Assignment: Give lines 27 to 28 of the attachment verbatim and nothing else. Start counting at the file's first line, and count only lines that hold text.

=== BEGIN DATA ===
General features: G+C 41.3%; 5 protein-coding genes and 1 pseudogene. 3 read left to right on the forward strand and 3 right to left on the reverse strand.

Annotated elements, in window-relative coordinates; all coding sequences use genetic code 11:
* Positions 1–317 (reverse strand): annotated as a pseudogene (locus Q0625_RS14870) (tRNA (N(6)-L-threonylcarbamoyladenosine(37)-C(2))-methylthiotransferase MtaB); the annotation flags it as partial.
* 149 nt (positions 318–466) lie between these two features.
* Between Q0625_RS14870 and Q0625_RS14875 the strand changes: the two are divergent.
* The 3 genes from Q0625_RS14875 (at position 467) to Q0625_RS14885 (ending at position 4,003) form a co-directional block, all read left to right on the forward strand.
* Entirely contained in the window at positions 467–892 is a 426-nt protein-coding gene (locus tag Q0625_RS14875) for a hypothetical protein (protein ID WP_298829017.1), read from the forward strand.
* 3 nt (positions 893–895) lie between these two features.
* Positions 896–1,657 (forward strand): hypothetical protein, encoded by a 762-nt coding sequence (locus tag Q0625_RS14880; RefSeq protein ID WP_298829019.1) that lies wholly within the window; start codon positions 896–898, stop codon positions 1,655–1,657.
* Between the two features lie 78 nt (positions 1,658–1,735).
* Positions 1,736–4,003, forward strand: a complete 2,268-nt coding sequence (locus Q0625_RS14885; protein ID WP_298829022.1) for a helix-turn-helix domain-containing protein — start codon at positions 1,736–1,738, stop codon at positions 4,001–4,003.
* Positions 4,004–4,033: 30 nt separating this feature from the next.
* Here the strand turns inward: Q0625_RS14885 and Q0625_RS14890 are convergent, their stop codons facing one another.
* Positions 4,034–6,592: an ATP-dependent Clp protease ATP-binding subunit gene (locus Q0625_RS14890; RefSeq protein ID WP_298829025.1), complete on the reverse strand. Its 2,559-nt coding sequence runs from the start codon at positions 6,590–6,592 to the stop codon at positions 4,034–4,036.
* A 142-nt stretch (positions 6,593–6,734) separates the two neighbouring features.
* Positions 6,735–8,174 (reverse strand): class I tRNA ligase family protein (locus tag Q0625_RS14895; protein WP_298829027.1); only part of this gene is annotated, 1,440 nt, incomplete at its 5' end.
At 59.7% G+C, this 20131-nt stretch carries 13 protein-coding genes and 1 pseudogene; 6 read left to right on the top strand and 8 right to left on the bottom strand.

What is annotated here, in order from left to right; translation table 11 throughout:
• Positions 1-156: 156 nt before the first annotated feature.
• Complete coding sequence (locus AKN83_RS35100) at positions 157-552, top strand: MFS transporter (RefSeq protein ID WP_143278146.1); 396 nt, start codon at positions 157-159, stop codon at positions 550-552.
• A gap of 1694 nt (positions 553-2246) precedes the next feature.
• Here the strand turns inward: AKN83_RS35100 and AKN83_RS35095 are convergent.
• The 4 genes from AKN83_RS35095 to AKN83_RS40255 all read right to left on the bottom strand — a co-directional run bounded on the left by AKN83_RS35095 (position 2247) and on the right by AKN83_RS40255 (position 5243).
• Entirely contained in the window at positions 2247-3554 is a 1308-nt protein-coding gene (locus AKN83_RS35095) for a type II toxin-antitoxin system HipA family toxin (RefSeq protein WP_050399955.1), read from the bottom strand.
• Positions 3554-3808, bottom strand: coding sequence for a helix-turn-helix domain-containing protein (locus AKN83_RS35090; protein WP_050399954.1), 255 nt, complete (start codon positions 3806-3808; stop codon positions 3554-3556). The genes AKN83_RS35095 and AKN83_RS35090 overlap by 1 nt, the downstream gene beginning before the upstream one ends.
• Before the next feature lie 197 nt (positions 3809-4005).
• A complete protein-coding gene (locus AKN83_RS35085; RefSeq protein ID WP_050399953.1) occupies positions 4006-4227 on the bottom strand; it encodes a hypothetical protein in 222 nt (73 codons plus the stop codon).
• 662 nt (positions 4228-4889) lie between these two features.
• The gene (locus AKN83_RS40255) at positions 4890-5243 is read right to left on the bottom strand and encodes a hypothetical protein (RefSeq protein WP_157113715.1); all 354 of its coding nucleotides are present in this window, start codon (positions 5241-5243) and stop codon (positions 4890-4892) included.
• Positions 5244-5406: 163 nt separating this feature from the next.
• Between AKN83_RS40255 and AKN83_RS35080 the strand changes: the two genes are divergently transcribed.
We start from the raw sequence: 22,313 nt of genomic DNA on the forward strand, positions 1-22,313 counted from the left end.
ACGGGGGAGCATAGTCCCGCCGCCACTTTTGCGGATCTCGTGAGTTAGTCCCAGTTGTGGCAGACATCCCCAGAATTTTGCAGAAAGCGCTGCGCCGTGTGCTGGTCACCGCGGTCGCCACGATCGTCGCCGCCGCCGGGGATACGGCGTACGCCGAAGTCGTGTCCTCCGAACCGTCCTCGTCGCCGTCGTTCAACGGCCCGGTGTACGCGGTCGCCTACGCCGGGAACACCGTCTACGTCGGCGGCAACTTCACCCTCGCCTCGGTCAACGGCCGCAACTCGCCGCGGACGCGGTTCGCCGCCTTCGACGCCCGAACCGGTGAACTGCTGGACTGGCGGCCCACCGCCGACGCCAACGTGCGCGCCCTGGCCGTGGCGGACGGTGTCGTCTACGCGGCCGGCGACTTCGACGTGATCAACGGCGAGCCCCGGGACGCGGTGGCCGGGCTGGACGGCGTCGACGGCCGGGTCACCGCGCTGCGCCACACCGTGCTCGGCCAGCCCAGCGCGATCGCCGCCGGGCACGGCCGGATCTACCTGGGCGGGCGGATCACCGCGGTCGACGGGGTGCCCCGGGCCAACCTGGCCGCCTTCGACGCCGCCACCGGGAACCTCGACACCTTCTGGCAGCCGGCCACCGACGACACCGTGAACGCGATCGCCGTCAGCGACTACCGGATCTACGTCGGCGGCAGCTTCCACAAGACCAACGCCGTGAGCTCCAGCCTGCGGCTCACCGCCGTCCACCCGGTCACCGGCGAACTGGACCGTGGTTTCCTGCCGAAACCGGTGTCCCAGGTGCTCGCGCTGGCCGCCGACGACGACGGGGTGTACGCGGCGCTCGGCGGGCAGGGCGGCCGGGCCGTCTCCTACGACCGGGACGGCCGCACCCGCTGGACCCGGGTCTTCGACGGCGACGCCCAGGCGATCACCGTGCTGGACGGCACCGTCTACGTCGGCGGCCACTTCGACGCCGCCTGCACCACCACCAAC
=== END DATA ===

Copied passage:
• A complete protein-coding gene (locus AKN83_RS35085; RefSeq protein ID WP_050399953.1) occupies positions 4006-4227 on the bottom strand; it encodes a hypothetical protein in 222 nt (73 codons plus the stop codon).
• 662 nt (positions 4228-4889) lie between these two features.